Thursday, November 27, 2014

The price of Fox's secret


The Little Prince is sad. He has left his planet and the rose he cared for. Now on Earth, he is devastated to find there are thousands of roses, when he thought his was unique.
    He meets a strange, pretty animal that greets him from under an apple tree. It is a fox.
    The Little Prince asks the fox to play with him. Fox tells him, "I cannot play with you because I have not been tamed."
    The Little Prince does not know the meaning of this word "tamed".
    He has to ask three times before the fox tells him that "to be tamed" is "to establish ties."
    How is that done? It takes time, the fox instructs. If the Little Prince wishes to tame him, he must meet him in the meadow at a certain time every day and sit at a certain distance. Each day, the Little Prince may move a little closer. In this way, the fox is eventually tamed and is able to reveal the secret of life.


It's a lovely story, from Antoine de Saint-Exupéry's beloved fable The Little Prince, known to most of us from childhood. The secret the fox is about to give is one of the great moments of clear and simple revelation in world literature. But he can only give it when he has been "tamed".
     Now it seems improbable that any fox would ask to be tamed in the sense of being house-broken or put on a leash or made to obey commands. The critical word "tamed" is a correct, but imperfect, translation of Saint-Exupéry's original term apprivoisé. In French, “to tame” an animal (or person) in the sense of making them submissive is dompter; to turn something wild into a domesticated being is domestiquer.
     Apprivoiser
has a different lilt. In early medieval French usage, it means to make something  less savage (but not domesticated), to make something alien more familiar. For the poet-prince Charles d’Orléans, apprivoiser is to make someone gentler, softer, more tractable. The fox tells the Little Prince that the way to bring this about is créer liens, to make links or ties.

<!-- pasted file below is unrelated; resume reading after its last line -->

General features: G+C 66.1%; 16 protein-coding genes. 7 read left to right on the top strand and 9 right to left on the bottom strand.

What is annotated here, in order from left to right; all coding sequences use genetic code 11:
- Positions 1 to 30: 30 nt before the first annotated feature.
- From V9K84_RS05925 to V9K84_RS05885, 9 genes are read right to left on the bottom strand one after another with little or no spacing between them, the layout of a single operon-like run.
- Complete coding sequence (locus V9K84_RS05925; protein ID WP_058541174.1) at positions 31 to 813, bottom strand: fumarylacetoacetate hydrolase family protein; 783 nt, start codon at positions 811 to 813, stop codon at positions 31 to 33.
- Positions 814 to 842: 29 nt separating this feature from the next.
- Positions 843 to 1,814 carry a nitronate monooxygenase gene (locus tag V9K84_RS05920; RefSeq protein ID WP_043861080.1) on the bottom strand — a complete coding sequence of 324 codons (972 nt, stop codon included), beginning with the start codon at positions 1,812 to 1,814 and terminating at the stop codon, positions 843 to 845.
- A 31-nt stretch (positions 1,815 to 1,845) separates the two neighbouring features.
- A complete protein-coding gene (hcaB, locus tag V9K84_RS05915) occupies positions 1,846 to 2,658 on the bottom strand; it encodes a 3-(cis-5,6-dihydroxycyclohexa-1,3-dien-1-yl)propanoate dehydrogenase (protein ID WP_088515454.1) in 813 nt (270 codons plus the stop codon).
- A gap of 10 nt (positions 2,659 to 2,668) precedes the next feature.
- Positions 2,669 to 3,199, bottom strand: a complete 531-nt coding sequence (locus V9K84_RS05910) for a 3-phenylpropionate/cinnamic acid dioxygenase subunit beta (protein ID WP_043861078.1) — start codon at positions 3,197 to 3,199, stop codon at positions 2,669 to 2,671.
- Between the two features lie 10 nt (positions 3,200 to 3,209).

Synonyms for apprivoisier might include “to gentle” or “to befriend”. As the fox uses the word, it is about establishing the kind of connection that will make your relationship unique.  Once gentled (apprivoisé) the fox is no longer one of a thousand foxes that hunt chickens and are pursued by hunters; he is your special friend. Once a rose has befriended you, it is no longer one of a hundred thousand roses; it is your rose.
     “Here is my secret,” the fox, befriended, says to the Little Prince. “It is very simple. You can only see clearly with the heart. The essential is invisible to the eyes."
     Fox has two more secrets, all of them things that humans have forgotten.
    “It is the time you lost for the sake of the rose that made the rose so important.”
    Then, never to be forgotten: Tu deviens responsible pour toujours de ce que tu as apprivoisé. “You are responsible, forever, for everything you have gentled. You are responsible for your rose.”

I think of an old white oak, a tree that I know that knows me. Its image shines in my mind as the Little Prince’s rose shines in his. When I need to know whether other thoughts or visions are to be trusted, I sometimes let the oak rise and rustle in my inner senses, to confirm or caution.
    I think of the red-tailed hawk who dropped from the sky to guide me and, as I came to know, to do something more: to befriend me and, in its own wildness, to gentle me.
Elle m’a apprivoisé.    
    I think of how Death has come to me, over and over, in personal guise, sometimes as a Hindu god who speaks in the accent of an Oxbidge-educated maharajah. In gentling me, Death has found it amusing to play the gentleman. Now I see the brilliance of the French translators of The Dreamer’s Book of the Dead in devising the title Apprivoiser la Mort par le Rêve for my book. “To Gentle Death through Dreaming.”  

Available from Éditions AdA

Graphic: Watercolor by Antoine de Saint-Exupéry from Le Petit Prince

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